One of the scariest scenarios most people can imagine is being stranded in the wild during the winter. Hypothermia is the number one reason why people die during survival scenarios. However, this issue is not limited to freezing during a blizzard in the mountains.
Hypothermia can set in with temperatures as warm as 60°F if you are wet. A wet body will lose heat 20 times faster than a dry body, so this makes ecosystems like the jungle or rainforest an issue. In addition, you could hike through the desert all day while sweating through your clothes only to freeze when the temperatures plummet at night.
It is said that a man can die from exposure in as little as three hours in the wild. This makes fire a top priority. However, fire starting for survival is one of the most difficult skills one can learn. If there is any moisture on the wood or tinder, it can be downright impossible.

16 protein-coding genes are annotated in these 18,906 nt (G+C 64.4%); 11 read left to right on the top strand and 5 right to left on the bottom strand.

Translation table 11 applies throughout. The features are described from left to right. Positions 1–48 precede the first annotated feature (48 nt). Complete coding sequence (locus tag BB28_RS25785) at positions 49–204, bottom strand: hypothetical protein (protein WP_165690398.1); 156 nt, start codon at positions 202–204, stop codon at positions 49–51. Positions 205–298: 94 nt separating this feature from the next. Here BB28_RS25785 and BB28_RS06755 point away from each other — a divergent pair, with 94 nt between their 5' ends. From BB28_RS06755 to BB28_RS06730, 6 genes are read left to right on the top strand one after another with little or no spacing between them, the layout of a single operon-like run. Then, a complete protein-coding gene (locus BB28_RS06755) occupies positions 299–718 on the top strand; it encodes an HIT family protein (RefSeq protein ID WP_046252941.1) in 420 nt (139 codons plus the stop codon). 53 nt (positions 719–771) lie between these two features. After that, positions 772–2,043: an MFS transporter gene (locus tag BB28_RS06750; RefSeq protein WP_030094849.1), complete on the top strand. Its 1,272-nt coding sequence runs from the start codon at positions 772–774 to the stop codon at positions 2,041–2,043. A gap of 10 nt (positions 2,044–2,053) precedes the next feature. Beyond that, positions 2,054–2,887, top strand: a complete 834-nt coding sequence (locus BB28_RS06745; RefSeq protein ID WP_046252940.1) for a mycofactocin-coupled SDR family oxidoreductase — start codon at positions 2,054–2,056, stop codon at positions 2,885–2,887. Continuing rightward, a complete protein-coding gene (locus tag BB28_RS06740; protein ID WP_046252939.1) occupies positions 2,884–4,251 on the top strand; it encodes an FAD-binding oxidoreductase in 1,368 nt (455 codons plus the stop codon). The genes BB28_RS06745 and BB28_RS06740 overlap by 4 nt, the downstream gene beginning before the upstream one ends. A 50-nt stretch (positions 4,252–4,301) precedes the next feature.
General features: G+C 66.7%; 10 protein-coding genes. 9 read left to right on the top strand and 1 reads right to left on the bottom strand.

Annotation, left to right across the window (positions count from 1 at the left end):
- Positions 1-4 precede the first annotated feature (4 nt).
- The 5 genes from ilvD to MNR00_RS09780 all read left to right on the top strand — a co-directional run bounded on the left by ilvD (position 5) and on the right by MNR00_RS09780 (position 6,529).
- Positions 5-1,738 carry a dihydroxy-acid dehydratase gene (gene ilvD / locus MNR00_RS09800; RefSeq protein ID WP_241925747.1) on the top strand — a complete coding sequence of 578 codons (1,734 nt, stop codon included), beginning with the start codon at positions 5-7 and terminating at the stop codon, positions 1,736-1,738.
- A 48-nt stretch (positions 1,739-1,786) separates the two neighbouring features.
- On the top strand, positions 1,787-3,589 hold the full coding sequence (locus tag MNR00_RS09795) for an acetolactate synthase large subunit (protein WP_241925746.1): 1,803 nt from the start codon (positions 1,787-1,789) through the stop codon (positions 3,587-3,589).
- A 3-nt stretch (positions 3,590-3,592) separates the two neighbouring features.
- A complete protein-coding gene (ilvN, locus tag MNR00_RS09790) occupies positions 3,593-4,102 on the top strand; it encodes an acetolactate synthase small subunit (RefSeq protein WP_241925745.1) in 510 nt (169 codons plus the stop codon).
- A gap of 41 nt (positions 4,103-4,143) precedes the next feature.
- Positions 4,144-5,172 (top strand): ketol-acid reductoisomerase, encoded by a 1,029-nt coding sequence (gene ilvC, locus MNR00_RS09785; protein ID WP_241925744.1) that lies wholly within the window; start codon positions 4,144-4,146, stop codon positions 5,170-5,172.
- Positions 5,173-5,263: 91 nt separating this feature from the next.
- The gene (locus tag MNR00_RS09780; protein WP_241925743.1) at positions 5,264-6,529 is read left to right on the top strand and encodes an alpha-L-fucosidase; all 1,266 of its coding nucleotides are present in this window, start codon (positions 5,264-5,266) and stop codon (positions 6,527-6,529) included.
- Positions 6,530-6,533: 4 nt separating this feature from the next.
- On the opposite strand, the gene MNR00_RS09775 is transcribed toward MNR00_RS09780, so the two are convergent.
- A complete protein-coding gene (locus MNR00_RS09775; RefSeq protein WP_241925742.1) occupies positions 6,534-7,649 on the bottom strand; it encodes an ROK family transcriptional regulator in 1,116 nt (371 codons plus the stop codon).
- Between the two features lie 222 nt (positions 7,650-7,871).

I think back to my first winter survival challenge. I started working on my fire a few hours before dark, but it had snowed all day. I had what I felt was good tinder and had my ferro rod, but it simply would not catch.
Over and over I tried to get the fire started until my hands started to cramp up and become useless. That night I curled up in my shelter and tried to endure the cold, but my body temperature was dropping. The air temperature was -1°F and the wind chill was -20°F. If my body temperature dropped to 95°F, my life would be in danger.
At about 2am I made the tough decision to tap out and leave the challenge. I was worried that I would fall asleep and never wake up if I did not. It took me three days to get warm again afterwards.